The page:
You’ve been invited to a Twitter Party – Now What? So, you've been invited to a Twitter Party, now you'd like to know how to participate, right?  This is a short guide explaining all about Twitter Parties – how to sign up, how to participate, and how to win!

What is a Twitter Party? A Twitter Party is a fun, fast paced conversation held on the social platform, Twitter. Most parties usually revolve around one topic and the Party Host initiates chat between participants by using a specific Twitter Party hashtag.

How Do I Participate in a Twitter Party? Anyone can participate! The only things you'll need is a Twitter account, follow the Party Host, know the Twitter Party hashtags, and send a tweet or two during the party!  When you tweet, be sure to use the hashtags from the party so that all party-goers can see your tweets and you'll be entered to win a giveaway prize!

Tip! Some Twitter Party enthusiasts find using Tweetdeck makes it easier to follow a fast paced party.
Tweet this: Show your support for Safe Routes to School by joining a Twitter Party! Join in the #SRTS conversation Oct. 6 from 10-11am with @AHAIowa

See you on Twitter!

Read More

Step it Up! The Surgeon General Advocates the Benefits of Walkable Communities

We applaud the United States Surgeon General for recently issuing a call to action to address major public health challenges such as heart disease and diabetes. Step It Up! The Surgeon General’s Call to Action to Promote Walking and Walkable Communities articulates the health benefits of walking while addressing the fact that many communities unacceptably lack safe and convenient places for individuals to walk or wheelchair roll.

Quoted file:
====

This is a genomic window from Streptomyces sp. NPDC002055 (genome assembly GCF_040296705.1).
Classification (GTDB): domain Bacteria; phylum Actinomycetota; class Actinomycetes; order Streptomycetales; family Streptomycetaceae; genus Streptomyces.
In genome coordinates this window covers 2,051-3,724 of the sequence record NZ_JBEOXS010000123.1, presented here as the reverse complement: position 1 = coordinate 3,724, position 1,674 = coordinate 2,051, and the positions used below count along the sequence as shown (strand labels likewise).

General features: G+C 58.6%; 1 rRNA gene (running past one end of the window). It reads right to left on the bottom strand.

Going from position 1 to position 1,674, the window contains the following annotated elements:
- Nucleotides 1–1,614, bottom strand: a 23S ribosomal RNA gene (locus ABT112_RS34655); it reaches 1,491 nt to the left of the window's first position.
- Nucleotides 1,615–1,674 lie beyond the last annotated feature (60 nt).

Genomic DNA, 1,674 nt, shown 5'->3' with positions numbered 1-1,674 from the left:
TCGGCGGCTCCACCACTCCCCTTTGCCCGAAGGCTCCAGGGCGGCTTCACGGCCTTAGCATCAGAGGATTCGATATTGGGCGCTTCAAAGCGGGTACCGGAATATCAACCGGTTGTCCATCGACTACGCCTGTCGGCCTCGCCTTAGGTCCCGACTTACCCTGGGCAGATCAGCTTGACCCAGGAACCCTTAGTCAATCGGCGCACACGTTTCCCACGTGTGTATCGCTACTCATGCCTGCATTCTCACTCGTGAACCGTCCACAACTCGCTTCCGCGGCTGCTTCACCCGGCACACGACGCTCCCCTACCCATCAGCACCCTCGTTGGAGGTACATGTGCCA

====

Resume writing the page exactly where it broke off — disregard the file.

Data consistently show there are safety and accessibility issues that make communities less walkable. A 2013 study by the U.S. Department of Transportation, for example, found that three out of every 10 Americans reported that no sidewalks existed along any streets in their neighborhood. In many communities violence – and the perception of violence – may prove a barrier to walking. 

“Everyone deserves to have a safe place to walk or wheelchair roll. But in too many of our communities, that is not the reality,” said Dr. Vivek H. Murthy, the 19th U.S. Surgeon General. “We know that an active lifestyle is critical to achieving good overall health. And walking is a simple, effective and affordable way to build physical activity into our lives. That is why we need to step it up as a country ensuring that everyone can choose to walk in their own communities.”

The Surgeon General calls on community planners and local leaders to create more areas for walking and wheelchair rolling and to prioritize the development of safe routes for children to get to and from schools. The call to action suggests that these designs should include sidewalks, curb cuts, crosswalks, safe crossings for the visually impaired and more green spaces. The Surgeon General further calls on city managers, law enforcement and community and public health leaders to address safety concerns by better maintaining public spaces, working with residents to promote a shared sense of community ownership, ensuring proper street lighting and fostering neighborhood watch programs.